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Hospitality II: Stranger Danger

Posted on: March 14th, 2013 by Alaina Pompa No Comments

New FamilyI’m never comfortable meeting new people, and any big parade to welcome me and my family, honestly, would make me feel even more uncomfortable.

When I looked back at our last Thanksgiving holiday and the act of hospitality I experienced, I realized how much making friends usually involves taking some risks. It was just as risky for us to attend as it was for them to invite us.

So I’ve made peace with allowing people to see the mess that is my home and my life. My family regularly makes a practice of inviting people over to share meals with us.  But I will be honest that the people we invite are usually people we know and who are a lot like us. Every year my husband and I casually talk about having an open house and inviting the neighbors to attend, but so far we have never done it.

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Hospitality Part I: What is Biblical Hospitality?

Posted on: December 18th, 2012 by Alaina Pompa No Comments

Welcome

Why is it that we so often take something simple and make a big production out of it. Don’t get me wrong, I love a big party and Hobby Lobby as much as the next girl, but is this what Paul meant when he said we are to “Share with God’s people who are in need. Practice hospitality,” (Romans 12:13)?

As I began to learn about biblical hospitality one thing I notice is how often meals are shared.  This is exciting for me because I love to eat almost as much as I love to breathe.  In Jesus’ time a shared table meant a shared life.  To break bread with someone conveyed your acceptance of them.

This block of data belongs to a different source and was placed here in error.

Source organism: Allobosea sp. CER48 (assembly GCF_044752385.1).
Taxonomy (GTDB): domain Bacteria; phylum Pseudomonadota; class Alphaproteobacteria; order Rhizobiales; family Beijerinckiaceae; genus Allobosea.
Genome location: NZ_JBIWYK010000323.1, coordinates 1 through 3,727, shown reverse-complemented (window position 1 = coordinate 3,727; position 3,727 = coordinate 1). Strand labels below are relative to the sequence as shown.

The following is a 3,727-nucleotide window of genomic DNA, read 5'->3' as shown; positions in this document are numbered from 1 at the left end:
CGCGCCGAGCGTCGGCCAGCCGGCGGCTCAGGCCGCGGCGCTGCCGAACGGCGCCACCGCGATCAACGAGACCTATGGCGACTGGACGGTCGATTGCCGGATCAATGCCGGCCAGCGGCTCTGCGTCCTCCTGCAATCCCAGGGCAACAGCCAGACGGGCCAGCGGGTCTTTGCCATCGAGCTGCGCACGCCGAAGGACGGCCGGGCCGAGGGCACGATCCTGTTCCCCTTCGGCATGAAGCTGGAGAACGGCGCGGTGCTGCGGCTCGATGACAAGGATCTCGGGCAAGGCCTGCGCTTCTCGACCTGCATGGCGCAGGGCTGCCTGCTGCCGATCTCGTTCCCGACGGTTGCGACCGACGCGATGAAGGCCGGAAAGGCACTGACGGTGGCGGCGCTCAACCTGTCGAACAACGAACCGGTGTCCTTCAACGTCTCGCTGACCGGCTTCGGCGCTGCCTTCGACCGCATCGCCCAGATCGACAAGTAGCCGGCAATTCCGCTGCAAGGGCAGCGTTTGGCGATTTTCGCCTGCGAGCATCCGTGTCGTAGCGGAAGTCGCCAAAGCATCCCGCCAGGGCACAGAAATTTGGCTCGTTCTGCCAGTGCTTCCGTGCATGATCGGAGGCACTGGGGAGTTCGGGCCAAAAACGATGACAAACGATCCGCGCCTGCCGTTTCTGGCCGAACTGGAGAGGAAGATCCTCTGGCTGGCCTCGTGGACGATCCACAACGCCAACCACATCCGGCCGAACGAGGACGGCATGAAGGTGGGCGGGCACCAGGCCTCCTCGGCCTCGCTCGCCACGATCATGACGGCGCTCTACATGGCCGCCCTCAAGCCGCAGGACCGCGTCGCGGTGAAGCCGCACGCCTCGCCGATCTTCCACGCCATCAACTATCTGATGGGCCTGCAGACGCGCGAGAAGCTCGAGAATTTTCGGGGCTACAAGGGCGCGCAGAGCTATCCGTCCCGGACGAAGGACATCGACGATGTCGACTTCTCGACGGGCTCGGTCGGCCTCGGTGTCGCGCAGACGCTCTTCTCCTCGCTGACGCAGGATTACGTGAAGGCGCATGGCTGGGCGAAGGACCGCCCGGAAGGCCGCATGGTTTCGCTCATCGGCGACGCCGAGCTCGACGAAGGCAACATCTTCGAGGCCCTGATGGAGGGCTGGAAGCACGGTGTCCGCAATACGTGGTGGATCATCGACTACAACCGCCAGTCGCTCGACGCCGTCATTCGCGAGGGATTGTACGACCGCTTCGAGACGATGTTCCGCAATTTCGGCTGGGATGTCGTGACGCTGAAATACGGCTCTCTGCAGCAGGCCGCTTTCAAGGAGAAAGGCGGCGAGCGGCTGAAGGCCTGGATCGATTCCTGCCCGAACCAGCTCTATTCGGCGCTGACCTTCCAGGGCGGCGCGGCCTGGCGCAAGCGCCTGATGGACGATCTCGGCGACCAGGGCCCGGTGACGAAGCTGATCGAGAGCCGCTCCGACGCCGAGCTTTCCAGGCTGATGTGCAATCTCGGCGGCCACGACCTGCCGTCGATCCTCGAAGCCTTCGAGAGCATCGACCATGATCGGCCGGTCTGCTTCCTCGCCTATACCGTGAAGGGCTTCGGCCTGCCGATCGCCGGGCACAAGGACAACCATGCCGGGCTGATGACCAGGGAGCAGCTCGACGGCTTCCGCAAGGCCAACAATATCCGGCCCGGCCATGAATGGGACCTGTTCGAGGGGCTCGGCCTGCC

The second idea to notice is the number of times hospitality revolves around home.  Our homes are private and personal.  In your home people will see the drapes you have chosen, the colors you like, the books you read, if you have kids, and if you have pets.   There are clues around a person’s home that reveal what makes that person tick.  Of course people may also see the stains on your carpet, the cat hair on your couch, the dishes in your sink and that your toilet could use a swish.  But this should not prevent us from inviting people into our homes, because hospitality is about people, not perfection.

Chaos

In 2007 our family moved to Florida where we didn’t know a soul. As a mom with young kids who works from home, I didn’t get out much.  In an effort to connect with other moms I joined a MOPS group.  In fact, I was so desperate for friendship that I joined three.

As Thanksgiving approached that year, I realized this would be the first year in my life that I didn’t have plans for a holiday that had always been about family and friends.  Then a mom at MOPS invited our family to join her family at her neighbor’s house for dinner.  All three of us had recently moved to the area and no one had extended family to share the day with. My husband and I were hesitant to go because I didn’t really know this mom, and I didn’t know her neighbor at all, but we accepted anyway.

Dinner was a potluck jumble of barstools, folding chairs, card tables, blue jeans and babies.   Nothing about it was coordinated or fancy.  There wasn’t even a formal table, let alone a tablescape.  But you know what?  It was perfect. 

Food, a friendly invite, and my new acquaintances was all that was needed to make us feel welcome.  If you’re considering hosting a gathering, don’t fear the fancy.  Keep it simple.  An open door is all you need.  Let perfect happen on its own.

Why Some Dreams Succeed and Others Fail

Posted on: November 13th, 2012 by Alaina Pompa No Comments

I am a dreamer and visionary. I love making plans. I love schedules. Organizing makes my heart beat faster, in a good way. Let me rephrase that. I should say – I love reading, organizing catalogs, being in organized environments and shopping at IKEA.

While I have a great schedule plan and cool calendar app I often have a hard time sticking to either.  Sitting on my shelf is an extra large 3-ring binder that contains a subject-by-subject outline for homeschooling my children. I spent three months one summer putting it together and I look at it every day when I rush out the door to pick them up from public school.

In spite of these quirks I have managed to get a few things right.

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